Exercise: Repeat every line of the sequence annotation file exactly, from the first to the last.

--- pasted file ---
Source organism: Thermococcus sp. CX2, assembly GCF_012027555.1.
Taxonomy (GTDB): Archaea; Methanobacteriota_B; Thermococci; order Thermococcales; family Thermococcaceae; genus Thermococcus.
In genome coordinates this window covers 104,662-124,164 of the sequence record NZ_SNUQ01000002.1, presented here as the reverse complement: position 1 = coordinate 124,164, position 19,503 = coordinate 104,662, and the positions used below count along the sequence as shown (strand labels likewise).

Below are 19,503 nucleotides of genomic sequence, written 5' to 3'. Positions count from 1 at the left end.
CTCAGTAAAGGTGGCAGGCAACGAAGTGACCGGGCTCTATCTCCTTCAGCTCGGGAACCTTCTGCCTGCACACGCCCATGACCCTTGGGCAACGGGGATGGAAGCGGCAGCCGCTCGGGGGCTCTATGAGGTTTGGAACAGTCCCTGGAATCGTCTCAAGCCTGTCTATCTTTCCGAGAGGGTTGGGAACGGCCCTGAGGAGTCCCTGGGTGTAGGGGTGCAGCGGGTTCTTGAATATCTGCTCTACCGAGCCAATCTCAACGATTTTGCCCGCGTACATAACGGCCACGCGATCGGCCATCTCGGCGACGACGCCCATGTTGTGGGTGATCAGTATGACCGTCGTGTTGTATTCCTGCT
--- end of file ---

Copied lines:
Source organism: Thermococcus sp. CX2, assembly GCF_012027555.1.
Taxonomy (GTDB): Archaea; Methanobacteriota_B; Thermococci; order Thermococcales; family Thermococcaceae; genus Thermococcus.
In genome coordinates this window covers 104,662-124,164 of the sequence record NZ_SNUQ01000002.1, presented here as the reverse complement: position 1 = coordinate 124,164, position 19,503 = coordinate 104,662, and the positions used below count along the sequence as shown (strand labels likewise).

Below are 19,503 nucleotides of genomic sequence, written 5' to 3'. Positions count from 1 at the left end.
CTCAGTAAAGGTGGCAGGCAACGAAGTGACCGGGCTCTATCTCCTTCAGCTCGGGAACCTTCTGCCTGCACACGCCCATGACCCTTGGGCAACGGGGATGGAAGCGGCAGCCGCTCGGGGGCTCTATGAGGTTTGGAACAGTCCCTGGAATCGTCTCAAGCCTGTCTATCTTTCCGAGAGGGTTGGGAACGGCCCTGAGGAGTCCCTGGGTGTAGGGGTGCAGCGGGTTCTTGAATATCTGCTCTACCGAGCCAATCTCAACGATTTTGCCCGCGTACATAACGGCCACGCGATCGGCCATCTCGGCGACGACGCCCATGTTGTGGGTGATCAGTATGACCGTCGTGTTGTATTCCTGCT